Monday, 8 October 2012

My Mother's Homemade Kaya

My mother's kaya is something that I grew up with.  Kaya slathered thickly over buttered bread for our morning breakfast.  She's made these regularly through the years, and I still remember how she would keep the eggshells for us to draw cartoon faces on.  This was the easiest way to get almost-whole eggshells as she could make a small hole on the base and let the eggs flow out slowly for the kaya.  That's why we looked forward to kaya making days.  Eggshell faces...Simple pleasures.

Many years have since passed, and we've grown out of eggshell faces.  But she still makes her own kaya and we still have them for breakfast.  The benchmark has been set for so many years, so much so that store-bought ones have always been found lacking and we go back to making them.   However, I do admit that kaya is a very personal thing and everyone swears by their own recipes.

Despite the many recipes, kaya is made from simple ingredients - eggs, sugar and coconut milk flavoured with pandan.  The main difference is usually in the cooking method, colour and the number of hours spent slaving over the stove stirring the mixture to its finally custard-like consistency.  I have seen kaya double-boiled, steamed, double-boiled and steamed, made in bread-machines etc.  In fact, my mother remembers my grandmother making kaya over a charcoal stove and stirring continuously for at least 4 hours.  
traditional breakfast - kaya spread on bread with soft boiled eggs and black coffee

If it's so much work, then why make them?  Isn't it easier to just buy them off-the-shelf? I've been told that commercial kaya is thickened with starch and nasty preservatives.  Ugh...If I wanted additional starch, I'd rather reserve them for some McDonald's French Fries. And unpronounceable additives?  Same as starch - reserve them for other foods that you can't get at home.

The good news is, my mother's kaya recipe can be made up in less than 1 hour, from all natural ingredients with no additives.  The secret I believe is in the caramel.  Not only does it give the kaya a lovely dark brown caramelly colour, it also thickens it.  She learnt this from a friend and has been making it this way for the last 30+ years.  The original recipe is still in katis and uses fresh dessicated coconut for the coconut milk.  We have adapted it to reflect this day and age.  This uses the double-boiled method, so have 2 pots ready. 

Homemade Kaya
Yields 2 jam jars

5 large eggs
250gm caster sugar
1 packet coconut powder, reconstituted in 300ml of water
some pandan leaves, torn and knotted up
80 gm caster sugar - this is for the caramel

1.  In a large mixing bowl, hand-whisk the eggs and 250gm sugar until the sugar is dissolved, about 3-5 minutes. You don't need to whisk for aeration, only to dissolve the sugar.  Mix will be pale and slightly foamy at this stage.
2.  Add in the coconut milk, stir until fully blended into the mix.
3.  Pour the egg/sugar/coconut mix through a sieve into a small pot. Toss the pandan leaves into the sieved mixture. 
4.  Put some water into the large pot and heat it up to barely simmering point.  Place the small pot in.  Ensure that water level is not too high or too low when you place the smaller pot in.  Too high and you will splash the kaya.  Too low a level and it won't cook.
5.  Stir the mixture every 30 seconds or so initially.  This will ensure smoother kaya as the eggs will start to cook and thicken the mixture.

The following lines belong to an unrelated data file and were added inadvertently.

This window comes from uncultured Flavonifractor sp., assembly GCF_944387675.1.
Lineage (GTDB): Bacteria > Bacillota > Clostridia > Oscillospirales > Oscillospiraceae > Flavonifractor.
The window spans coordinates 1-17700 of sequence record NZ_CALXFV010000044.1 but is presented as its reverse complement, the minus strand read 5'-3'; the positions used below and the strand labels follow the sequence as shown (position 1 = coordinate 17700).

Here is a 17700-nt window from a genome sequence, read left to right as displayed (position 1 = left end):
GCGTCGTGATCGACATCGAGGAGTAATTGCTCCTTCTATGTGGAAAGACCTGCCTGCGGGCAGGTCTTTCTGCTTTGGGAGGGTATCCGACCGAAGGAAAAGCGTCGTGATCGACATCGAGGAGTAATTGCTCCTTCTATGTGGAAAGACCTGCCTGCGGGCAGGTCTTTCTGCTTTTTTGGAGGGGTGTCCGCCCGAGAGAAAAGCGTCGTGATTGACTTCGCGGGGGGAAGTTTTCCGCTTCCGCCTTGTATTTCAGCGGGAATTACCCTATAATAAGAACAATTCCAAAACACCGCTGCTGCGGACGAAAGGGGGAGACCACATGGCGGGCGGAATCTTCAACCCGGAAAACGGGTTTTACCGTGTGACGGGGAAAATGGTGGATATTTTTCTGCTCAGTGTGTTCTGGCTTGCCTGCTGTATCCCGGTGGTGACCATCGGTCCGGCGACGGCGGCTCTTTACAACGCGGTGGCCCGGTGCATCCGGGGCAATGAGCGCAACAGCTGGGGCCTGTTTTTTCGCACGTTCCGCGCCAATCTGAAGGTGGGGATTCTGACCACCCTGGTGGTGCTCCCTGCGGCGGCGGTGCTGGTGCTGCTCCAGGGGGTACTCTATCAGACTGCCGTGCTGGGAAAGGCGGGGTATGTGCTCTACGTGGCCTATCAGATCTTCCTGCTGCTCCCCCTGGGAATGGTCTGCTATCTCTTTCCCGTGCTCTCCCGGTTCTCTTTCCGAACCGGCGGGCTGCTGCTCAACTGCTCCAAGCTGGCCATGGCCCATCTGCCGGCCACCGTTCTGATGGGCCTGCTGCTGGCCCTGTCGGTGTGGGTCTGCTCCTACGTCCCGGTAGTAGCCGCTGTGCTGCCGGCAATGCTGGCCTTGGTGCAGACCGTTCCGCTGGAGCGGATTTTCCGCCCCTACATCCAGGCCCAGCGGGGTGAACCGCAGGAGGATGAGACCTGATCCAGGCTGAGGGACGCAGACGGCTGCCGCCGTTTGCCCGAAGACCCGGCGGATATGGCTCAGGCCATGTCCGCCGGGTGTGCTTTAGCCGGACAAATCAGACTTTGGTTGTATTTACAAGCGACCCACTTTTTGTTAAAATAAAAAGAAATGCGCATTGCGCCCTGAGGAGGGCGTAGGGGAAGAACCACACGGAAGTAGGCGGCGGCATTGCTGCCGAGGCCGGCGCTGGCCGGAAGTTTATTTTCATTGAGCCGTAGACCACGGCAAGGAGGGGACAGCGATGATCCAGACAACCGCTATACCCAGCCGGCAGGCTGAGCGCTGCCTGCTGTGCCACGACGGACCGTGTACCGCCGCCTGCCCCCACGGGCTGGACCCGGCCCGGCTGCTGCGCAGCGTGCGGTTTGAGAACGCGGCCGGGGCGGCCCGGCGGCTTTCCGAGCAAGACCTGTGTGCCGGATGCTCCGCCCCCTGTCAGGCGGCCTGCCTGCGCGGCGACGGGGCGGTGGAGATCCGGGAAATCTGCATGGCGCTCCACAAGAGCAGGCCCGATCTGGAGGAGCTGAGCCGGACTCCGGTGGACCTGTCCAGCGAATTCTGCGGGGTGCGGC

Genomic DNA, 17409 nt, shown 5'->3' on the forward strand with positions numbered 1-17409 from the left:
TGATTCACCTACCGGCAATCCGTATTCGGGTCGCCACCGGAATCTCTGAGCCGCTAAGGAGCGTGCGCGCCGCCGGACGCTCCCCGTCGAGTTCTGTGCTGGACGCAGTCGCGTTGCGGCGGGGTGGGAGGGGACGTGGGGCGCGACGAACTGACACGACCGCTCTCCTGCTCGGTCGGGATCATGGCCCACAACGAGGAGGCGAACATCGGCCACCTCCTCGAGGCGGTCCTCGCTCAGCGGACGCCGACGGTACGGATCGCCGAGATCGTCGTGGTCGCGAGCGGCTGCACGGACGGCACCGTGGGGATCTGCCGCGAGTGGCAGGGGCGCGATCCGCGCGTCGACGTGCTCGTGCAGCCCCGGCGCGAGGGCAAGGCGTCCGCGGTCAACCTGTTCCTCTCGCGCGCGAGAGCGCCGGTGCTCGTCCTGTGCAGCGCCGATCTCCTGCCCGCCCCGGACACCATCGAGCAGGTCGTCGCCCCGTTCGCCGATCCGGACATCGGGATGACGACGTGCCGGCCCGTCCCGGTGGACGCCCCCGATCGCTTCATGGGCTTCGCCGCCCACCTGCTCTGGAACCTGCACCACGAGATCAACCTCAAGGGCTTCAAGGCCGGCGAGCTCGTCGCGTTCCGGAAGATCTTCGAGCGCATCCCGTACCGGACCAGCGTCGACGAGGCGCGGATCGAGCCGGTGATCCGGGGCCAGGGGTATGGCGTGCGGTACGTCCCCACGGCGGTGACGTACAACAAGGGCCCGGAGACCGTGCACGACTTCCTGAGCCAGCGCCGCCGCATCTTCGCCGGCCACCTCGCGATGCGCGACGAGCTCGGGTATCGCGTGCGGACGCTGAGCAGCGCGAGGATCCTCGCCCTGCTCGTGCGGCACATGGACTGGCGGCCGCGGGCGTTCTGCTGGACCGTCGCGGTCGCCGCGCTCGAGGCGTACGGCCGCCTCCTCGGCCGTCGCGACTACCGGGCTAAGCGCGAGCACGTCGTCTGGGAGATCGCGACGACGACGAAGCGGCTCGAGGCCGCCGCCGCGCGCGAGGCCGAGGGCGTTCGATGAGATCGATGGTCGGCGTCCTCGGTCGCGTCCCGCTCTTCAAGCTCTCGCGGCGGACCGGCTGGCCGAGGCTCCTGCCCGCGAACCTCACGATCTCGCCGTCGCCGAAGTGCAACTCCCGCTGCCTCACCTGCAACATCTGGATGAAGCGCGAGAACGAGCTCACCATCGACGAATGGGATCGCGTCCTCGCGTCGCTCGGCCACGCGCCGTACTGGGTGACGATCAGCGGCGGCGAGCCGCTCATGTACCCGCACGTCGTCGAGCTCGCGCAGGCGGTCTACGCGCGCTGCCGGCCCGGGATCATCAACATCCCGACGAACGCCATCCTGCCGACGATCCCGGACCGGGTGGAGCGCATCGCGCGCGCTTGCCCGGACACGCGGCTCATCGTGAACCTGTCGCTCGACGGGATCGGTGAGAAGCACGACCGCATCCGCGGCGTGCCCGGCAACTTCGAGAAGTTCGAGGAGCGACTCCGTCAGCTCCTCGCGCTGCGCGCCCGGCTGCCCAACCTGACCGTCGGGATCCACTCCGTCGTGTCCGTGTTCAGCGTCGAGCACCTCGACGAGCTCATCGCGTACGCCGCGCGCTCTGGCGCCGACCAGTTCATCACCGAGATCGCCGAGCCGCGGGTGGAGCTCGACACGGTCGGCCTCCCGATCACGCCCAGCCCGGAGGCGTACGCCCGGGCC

6.  After about 15 minutes, the kaya will start to thicken.
7.  Using an old ladle or small pot, heat the 80gm caster sugar over low heat until it starts to turn brown.  Use a spoon to stir the sugar so that it melts and colours evenly.  This is the caramel.
8.  Very quickly, pour the caramel into the kaya pot, and stir the kaya vigorously.  Be careful as the kaya may splatter.  You will see the kaya thicken immediately, and its colour will darken.
9.  Continue to cook the kaya for another 5 - 10 minutes, depending on how thick you like it to be.  It will thicken slightly once cooled. 
10.  Once done, remove from heat and spoon into clean glass jars.  Remove the pandan leaves from the kaya.  Cool before storing in the refrigerator. 
11.  The kaya will keep for at least 2 weeks in the refridgerator.

pandan leaves
the ingredients - sugar, eggs, coconut
step 1 & 2 - whisk eggs, sugar and coconut milk
step 4 - double boil


step 7  - making caramel over stove

step 8 - after stirring caramel into kaya


step 9 - kaya is done



  • Sieving removes undissolved sugar and other impurities and helps give a smoother kaya. 
  • I like using a pair of wooden chopsticks to stir as there's enough length to prevent getting splattered.
  • The final colour depends on the caramel.  If you like pale kaya, then ensure you have a much lighter caramel.
  • Be careful with the caramel as it can burn quickly.  Use low heat and stir continuously.
  • Stirring kaya is like making risotto.  Not necessary to stir continuously, but enough turns to prevent clumping.  I have read about people who insist the secret is stirring in only 1 direction.  Believe me, that's not true.  You can stir it anyway you want, clockwise or counterclockwise.  Just make sure you stir and get to the bottom and sides thoroughly.
  • Some people like really smooth kaya.  So you can 'cheat' by blending the final product.  For me, it isn't necessary as I think my kaya is quite smooth already :)
  • If you are particular about using sterilised jars, you can sterilise them in the same pot of boiling water.  Otherwise just ensure all your utensils used are washed and cleaned.   


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